West Bengal has an illustrious history in terms of business, culture, and other sectors. However, West Bengal's general economic and social circumstances have deteriorated since the 1960s; the 34-year Communist Party rule has frequently been cited as one of the causes of the state's economic stagnation, and the people of the state for the first time voted for change in 2011.

However, data for West Bengal after 10 years of Trinamool Congress leadership do not indicate a significant improvement in economic development. In 2020�21, the state's per capita yearly income was Rs. 122,000, which was less than the national average of Rs. The Tendulkar committee's estimations and statistics from the Planning Commission show that 20% of people live below the poverty line. With a rate of 15%, the state's urban poverty rate is one percentage point higher than the national average. Despite being lower than the national average, the rural poverty rate is 8 percentage points greater than the urban rate.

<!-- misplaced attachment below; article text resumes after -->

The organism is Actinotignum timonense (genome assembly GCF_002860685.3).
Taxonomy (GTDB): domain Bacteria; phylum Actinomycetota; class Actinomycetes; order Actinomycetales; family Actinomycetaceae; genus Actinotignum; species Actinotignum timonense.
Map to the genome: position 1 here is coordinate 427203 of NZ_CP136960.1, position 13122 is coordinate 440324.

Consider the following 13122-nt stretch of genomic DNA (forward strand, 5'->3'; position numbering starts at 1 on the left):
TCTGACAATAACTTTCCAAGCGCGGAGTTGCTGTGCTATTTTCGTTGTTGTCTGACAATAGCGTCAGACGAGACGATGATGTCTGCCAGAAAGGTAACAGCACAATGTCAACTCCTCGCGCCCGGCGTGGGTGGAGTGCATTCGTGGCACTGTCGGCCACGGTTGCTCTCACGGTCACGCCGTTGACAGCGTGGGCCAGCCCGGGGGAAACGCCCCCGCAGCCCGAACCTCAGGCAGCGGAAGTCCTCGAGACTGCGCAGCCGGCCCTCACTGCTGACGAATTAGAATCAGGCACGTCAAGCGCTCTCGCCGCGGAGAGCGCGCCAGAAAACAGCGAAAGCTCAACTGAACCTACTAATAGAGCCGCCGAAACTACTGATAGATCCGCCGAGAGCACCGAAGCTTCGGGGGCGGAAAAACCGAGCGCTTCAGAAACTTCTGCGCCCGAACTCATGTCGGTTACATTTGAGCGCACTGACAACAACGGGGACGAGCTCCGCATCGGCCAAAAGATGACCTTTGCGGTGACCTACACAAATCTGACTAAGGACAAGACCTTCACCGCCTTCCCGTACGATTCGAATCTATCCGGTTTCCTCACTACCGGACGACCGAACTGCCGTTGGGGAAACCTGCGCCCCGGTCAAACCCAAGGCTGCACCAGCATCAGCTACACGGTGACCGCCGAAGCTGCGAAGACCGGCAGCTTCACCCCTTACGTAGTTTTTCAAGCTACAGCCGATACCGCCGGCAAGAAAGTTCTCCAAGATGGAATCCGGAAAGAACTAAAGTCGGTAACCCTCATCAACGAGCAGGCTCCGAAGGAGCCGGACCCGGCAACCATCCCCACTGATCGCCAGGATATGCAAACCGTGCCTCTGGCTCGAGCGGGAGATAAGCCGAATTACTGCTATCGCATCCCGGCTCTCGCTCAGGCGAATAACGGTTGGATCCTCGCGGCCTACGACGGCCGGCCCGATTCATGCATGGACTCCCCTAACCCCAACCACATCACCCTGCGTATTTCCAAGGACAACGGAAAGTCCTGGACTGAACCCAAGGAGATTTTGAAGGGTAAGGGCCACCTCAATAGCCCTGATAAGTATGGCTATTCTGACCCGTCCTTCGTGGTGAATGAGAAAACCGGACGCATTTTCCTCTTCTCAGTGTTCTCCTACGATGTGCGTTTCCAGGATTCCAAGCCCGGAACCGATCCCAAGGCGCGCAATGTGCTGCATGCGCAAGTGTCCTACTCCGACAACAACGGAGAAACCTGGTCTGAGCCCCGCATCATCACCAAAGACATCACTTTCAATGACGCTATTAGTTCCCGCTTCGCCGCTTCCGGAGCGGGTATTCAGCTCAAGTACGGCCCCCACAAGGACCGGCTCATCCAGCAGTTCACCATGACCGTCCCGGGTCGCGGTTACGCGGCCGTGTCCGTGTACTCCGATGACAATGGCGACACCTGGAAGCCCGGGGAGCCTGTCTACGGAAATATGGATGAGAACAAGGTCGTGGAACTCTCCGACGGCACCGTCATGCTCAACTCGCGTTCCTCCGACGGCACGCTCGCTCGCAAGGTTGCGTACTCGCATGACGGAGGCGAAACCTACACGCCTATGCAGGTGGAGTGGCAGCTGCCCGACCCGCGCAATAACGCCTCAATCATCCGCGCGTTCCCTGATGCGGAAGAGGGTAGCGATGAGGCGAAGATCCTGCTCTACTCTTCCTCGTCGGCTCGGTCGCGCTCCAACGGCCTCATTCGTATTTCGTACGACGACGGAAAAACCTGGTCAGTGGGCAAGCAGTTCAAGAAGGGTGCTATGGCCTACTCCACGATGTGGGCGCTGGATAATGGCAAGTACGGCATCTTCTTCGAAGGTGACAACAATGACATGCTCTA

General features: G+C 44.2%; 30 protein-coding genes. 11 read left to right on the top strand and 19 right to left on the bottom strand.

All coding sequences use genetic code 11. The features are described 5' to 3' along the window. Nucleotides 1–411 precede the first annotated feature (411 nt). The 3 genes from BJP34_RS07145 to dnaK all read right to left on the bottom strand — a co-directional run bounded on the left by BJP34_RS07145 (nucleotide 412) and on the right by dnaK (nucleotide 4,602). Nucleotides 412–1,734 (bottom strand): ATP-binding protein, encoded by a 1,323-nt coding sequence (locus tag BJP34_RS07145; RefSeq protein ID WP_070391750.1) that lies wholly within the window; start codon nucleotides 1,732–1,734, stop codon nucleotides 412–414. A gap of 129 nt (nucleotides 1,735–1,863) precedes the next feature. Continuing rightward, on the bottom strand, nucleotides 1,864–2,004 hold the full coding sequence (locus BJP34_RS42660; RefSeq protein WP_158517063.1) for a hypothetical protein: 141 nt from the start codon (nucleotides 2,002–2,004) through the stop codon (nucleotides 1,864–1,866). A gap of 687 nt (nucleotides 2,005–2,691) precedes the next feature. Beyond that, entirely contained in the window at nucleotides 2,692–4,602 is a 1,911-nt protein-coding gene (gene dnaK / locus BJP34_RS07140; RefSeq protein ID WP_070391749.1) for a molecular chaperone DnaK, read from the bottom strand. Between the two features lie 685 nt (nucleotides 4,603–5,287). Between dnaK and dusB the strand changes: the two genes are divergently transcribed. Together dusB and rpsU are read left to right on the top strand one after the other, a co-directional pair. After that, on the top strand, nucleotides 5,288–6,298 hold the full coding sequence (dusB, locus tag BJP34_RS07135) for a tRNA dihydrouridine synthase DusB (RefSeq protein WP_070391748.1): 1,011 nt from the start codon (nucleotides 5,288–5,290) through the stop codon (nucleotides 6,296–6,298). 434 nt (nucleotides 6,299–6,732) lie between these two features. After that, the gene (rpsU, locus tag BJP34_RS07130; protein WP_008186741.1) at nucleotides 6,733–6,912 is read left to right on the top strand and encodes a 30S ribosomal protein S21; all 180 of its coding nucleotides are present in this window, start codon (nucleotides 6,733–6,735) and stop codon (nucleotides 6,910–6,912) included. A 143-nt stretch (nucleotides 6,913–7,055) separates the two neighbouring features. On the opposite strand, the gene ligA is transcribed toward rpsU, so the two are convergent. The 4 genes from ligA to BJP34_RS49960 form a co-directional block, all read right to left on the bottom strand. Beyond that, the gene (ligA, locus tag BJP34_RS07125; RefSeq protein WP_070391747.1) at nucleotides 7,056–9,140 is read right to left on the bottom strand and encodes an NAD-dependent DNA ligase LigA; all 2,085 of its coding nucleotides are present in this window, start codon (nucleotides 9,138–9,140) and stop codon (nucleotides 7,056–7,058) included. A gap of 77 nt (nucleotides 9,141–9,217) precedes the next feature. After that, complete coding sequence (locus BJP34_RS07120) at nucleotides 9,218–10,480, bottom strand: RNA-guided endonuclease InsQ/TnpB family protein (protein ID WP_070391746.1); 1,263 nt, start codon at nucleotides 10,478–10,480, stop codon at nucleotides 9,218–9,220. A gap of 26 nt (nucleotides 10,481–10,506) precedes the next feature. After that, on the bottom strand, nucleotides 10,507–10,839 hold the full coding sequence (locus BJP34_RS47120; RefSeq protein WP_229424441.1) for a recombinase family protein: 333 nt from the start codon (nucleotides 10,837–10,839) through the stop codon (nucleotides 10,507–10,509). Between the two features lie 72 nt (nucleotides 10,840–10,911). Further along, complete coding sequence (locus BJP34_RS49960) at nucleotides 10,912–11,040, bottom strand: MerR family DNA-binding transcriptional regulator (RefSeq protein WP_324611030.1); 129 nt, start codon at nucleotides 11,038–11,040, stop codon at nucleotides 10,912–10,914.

If we compare West Bengal's yearly per capita income growth rate between 1993�1994 and 1999�2000 to the national average of 4.6%, West Bengal's growth rate was 5.5%. The growth rate in West Bengal decreased to 4.9% over the following ten years, while the average for all of India increased to 5.5. West Bengal's growth rate decreased to 4.2% between 2011�12 and 2019�20, and while the average growth rate for all of India decreased to 5.2%, the difference has somewhat widened.

It is important to note that during the 1990s, the state's growth rate was greater than the national average. Both the prior decade and the last decade of the Left Front government had a decline below the all-India average (2011�12 to 2019�20). Therefore, it is evident that West Bengal's growth has slightly slowed during the past ten years when compared to the ten years prior. The all-India growth rate, on the other hand, represents the broader economic decline that had already begun in 2016 before the effects of the COVID-19 problem surfaced.